Day-to-Day Toy Shelving 

We want to offer free access to a manageable selection of toys at all times. It is best to display toys on open shelves for your child. The Montessori philosphy utilizes open shelving in a Montessori environment as an important way to support and foster independence. When the children’s toys are beautifully set up on a shelf that they can reach and see, they can make independent choices of what they want to play with. Low shelves are perfect for babies and toddlers and if you have multiple-age children you can use the top shelf for the older childs’ toys while keeping the toys for the youngest member of the family on the bottom shelf. 

Montessori shelf with four sections. Toys left to right: care, wooden ball toy, small wicker basket with lid, cylinder ball roller

Why Order Matters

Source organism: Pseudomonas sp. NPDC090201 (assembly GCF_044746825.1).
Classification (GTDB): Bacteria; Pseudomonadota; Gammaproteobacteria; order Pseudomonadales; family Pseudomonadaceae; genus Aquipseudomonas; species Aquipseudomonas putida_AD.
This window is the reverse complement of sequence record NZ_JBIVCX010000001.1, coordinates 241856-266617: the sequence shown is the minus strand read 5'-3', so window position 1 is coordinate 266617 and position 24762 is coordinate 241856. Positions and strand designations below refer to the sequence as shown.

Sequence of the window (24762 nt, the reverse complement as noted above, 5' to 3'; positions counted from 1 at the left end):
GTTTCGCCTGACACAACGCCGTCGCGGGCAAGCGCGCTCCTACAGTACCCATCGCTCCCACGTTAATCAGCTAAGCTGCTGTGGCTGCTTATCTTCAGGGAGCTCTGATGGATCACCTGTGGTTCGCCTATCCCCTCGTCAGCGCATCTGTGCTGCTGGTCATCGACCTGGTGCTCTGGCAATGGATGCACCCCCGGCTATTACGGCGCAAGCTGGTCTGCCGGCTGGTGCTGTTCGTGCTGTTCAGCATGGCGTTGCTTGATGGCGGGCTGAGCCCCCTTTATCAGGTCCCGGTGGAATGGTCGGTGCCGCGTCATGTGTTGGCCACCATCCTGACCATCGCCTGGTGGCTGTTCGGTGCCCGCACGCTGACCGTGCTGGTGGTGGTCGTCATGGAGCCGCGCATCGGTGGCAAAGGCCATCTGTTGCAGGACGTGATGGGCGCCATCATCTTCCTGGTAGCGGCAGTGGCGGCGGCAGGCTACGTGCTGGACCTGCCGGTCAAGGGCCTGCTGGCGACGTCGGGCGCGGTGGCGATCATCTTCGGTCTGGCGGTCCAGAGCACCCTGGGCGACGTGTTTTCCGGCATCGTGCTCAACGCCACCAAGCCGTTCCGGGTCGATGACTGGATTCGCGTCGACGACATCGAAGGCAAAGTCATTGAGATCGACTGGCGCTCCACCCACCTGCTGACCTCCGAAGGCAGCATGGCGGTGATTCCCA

Order is important for fostering independence. It allows children to find their things but also restore their belongings. Order brings peace to a space and by extension the people in that space. The positive outcomes of decluttering, organizing, and preparing spaces tailored to your family’s needs will hopefully bear much fruit. I know for our home, when things are disorganized and out of place it looms over me until I can take the time to tend to it. When things have a place and they are in their place it makes for a peaceful and harmonious living space. A great way to get started is to just choose one category to organize, maybe it’s clothes, toys, or books. Make something function well and make it beautiful. Odds are it will lend itself to more beauty and order in the upcoming days.